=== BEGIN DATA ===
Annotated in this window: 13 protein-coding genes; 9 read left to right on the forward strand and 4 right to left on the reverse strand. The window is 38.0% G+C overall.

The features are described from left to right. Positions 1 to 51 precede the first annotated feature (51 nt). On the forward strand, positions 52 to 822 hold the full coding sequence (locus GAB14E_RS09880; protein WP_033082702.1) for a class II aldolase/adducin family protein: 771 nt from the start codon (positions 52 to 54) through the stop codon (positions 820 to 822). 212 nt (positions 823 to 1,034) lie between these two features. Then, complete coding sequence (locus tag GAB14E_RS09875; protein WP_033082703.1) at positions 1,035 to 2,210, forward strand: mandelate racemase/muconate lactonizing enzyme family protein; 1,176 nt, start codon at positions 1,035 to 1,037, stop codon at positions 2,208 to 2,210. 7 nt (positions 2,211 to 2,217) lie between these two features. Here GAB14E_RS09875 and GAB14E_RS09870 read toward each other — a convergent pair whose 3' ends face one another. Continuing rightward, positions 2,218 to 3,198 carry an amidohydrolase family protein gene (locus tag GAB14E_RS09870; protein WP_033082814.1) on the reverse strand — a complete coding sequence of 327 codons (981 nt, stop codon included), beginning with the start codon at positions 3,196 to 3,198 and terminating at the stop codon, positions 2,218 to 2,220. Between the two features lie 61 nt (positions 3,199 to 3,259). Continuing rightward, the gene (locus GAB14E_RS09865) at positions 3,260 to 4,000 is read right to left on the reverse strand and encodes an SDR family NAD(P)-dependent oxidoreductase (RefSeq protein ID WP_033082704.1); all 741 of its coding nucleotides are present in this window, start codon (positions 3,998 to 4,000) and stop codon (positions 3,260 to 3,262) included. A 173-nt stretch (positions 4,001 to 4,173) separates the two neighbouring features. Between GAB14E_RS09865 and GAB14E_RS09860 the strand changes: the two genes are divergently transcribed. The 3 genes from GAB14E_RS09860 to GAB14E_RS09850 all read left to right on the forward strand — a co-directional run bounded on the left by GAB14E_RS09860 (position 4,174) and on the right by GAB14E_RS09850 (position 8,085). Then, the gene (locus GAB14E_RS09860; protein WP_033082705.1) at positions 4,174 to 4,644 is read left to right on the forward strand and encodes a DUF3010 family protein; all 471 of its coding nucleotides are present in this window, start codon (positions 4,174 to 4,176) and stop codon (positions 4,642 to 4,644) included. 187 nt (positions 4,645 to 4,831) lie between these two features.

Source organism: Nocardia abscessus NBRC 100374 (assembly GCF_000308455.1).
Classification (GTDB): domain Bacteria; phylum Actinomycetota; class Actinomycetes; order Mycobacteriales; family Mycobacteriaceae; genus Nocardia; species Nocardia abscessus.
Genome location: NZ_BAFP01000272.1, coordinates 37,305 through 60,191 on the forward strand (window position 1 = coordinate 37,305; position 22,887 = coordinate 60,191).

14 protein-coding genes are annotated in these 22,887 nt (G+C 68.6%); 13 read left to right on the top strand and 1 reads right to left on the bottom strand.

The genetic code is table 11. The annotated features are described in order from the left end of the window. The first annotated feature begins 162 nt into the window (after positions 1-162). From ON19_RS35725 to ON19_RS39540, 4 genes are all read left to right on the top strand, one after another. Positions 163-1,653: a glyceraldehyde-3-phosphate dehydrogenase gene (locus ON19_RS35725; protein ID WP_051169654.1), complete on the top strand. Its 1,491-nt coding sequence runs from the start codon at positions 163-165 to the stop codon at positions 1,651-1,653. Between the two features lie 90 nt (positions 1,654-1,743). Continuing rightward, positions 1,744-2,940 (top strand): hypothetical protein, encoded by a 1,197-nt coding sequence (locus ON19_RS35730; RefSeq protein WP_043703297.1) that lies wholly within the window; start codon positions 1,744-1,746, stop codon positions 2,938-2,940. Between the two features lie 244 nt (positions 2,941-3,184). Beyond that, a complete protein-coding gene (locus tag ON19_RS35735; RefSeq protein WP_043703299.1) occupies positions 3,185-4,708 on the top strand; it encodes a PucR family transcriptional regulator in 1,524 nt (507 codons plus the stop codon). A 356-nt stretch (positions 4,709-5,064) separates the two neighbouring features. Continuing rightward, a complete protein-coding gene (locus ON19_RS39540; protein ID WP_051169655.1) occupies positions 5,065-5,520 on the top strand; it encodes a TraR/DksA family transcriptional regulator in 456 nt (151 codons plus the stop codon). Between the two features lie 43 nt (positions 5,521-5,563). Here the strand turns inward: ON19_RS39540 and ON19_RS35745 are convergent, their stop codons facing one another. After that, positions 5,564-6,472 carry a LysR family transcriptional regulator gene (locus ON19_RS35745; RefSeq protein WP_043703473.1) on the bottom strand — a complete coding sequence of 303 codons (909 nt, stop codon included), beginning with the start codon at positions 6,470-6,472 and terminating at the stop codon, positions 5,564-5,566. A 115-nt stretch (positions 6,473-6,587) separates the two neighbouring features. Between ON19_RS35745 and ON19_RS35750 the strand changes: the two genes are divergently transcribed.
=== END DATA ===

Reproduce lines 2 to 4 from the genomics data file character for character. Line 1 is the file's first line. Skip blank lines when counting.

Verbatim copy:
The features are described from left to right. Positions 1 to 51 precede the first annotated feature (51 nt). On the forward strand, positions 52 to 822 hold the full coding sequence (locus GAB14E_RS09880; protein WP_033082702.1) for a class II aldolase/adducin family protein: 771 nt from the start codon (positions 52 to 54) through the stop codon (positions 820 to 822). 212 nt (positions 823 to 1,034) lie between these two features. Then, complete coding sequence (locus tag GAB14E_RS09875; protein WP_033082703.1) at positions 1,035 to 2,210, forward strand: mandelate racemase/muconate lactonizing enzyme family protein; 1,176 nt, start codon at positions 1,035 to 1,037, stop codon at positions 2,208 to 2,210. 7 nt (positions 2,211 to 2,217) lie between these two features. Here GAB14E_RS09875 and GAB14E_RS09870 read toward each other — a convergent pair whose 3' ends face one another. Continuing rightward, positions 2,218 to 3,198 carry an amidohydrolase family protein gene (locus tag GAB14E_RS09870; protein WP_033082814.1) on the reverse strand — a complete coding sequence of 327 codons (981 nt, stop codon included), beginning with the start codon at positions 3,196 to 3,198 and terminating at the stop codon, positions 2,218 to 2,220. Between the two features lie 61 nt (positions 3,199 to 3,259). Continuing rightward, the gene (locus GAB14E_RS09865) at positions 3,260 to 4,000 is read right to left on the reverse strand and encodes an SDR family NAD(P)-dependent oxidoreductase (RefSeq protein ID WP_033082704.1); all 741 of its coding nucleotides are present in this window, start codon (positions 3,998 to 4,000) and stop codon (positions 3,260 to 3,262) included. A 173-nt stretch (positions 4,001 to 4,173) separates the two neighbouring features. Between GAB14E_RS09865 and GAB14E_RS09860 the strand changes: the two genes are divergently transcribed. The 3 genes from GAB14E_RS09860 to GAB14E_RS09850 all read left to right on the forward strand — a co-directional run bounded on the left by GAB14E_RS09860 (position 4,174) and on the right by GAB14E_RS09850 (position 8,085). Then, the gene (locus GAB14E_RS09860; protein WP_033082705.1) at positions 4,174 to 4,644 is read left to right on the forward strand and encodes a DUF3010 family protein; all 471 of its coding nucleotides are present in this window, start codon (positions 4,174 to 4,176) and stop codon (positions 4,642 to 4,644) included. 187 nt (positions 4,645 to 4,831) lie between these two features.

Source organism: Nocardia abscessus NBRC 100374 (assembly GCF_000308455.1).
Classification (GTDB): domain Bacteria; phylum Actinomycetota; class Actinomycetes; order Mycobacteriales; family Mycobacteriaceae; genus Nocardia; species Nocardia abscessus.